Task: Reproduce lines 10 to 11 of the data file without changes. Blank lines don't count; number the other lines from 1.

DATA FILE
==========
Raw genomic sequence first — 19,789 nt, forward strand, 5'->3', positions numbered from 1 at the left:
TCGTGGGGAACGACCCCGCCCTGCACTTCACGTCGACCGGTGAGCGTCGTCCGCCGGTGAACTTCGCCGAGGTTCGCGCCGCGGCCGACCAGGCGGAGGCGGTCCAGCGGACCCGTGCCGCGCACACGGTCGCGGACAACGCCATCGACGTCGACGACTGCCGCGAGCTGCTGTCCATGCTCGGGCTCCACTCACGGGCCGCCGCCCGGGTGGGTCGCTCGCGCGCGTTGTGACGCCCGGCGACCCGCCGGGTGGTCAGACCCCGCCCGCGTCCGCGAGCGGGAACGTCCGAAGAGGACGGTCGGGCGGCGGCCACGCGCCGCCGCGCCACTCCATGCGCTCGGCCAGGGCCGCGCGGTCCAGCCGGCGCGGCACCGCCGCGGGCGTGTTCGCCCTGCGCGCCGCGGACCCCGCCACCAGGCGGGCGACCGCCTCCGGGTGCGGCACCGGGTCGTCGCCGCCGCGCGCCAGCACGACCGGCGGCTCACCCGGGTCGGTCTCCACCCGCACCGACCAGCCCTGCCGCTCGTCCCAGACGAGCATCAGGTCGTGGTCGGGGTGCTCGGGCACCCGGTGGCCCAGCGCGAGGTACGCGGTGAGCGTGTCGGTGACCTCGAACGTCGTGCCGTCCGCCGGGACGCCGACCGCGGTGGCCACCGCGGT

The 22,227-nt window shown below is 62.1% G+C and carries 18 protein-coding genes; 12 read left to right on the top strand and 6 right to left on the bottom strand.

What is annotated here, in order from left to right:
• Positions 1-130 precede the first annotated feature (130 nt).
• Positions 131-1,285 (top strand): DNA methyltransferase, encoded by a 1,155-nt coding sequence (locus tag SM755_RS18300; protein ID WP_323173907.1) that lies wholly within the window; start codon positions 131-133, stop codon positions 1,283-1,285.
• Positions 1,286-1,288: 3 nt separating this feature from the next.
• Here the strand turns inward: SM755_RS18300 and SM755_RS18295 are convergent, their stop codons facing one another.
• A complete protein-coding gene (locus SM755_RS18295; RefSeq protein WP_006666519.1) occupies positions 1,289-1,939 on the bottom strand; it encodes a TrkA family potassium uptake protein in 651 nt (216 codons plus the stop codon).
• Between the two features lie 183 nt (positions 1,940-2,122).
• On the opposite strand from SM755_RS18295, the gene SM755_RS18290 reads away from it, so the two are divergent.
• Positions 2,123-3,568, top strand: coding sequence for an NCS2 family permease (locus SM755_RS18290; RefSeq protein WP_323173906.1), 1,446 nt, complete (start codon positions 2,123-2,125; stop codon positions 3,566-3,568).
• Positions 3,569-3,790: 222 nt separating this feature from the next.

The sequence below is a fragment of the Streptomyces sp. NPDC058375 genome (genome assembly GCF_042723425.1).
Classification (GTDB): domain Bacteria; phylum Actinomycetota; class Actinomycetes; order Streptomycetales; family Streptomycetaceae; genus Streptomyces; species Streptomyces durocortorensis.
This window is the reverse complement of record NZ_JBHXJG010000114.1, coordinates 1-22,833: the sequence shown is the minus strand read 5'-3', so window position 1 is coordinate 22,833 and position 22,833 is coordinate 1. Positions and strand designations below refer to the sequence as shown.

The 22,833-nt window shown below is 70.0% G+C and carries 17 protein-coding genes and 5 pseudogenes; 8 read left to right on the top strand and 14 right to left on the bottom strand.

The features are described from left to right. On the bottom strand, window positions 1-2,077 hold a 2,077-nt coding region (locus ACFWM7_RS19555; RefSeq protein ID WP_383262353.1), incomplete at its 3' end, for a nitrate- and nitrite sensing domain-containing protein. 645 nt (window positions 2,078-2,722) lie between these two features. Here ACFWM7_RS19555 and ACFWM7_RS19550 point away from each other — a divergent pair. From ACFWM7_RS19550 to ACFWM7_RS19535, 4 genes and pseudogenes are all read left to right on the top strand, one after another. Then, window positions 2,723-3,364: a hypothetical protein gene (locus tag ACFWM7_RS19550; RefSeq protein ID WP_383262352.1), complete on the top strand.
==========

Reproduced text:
• Between the two features lie 183 nt (positions 1,940-2,122).
• On the opposite strand from SM755_RS18295, the gene SM755_RS18290 reads away from it, so the two are divergent.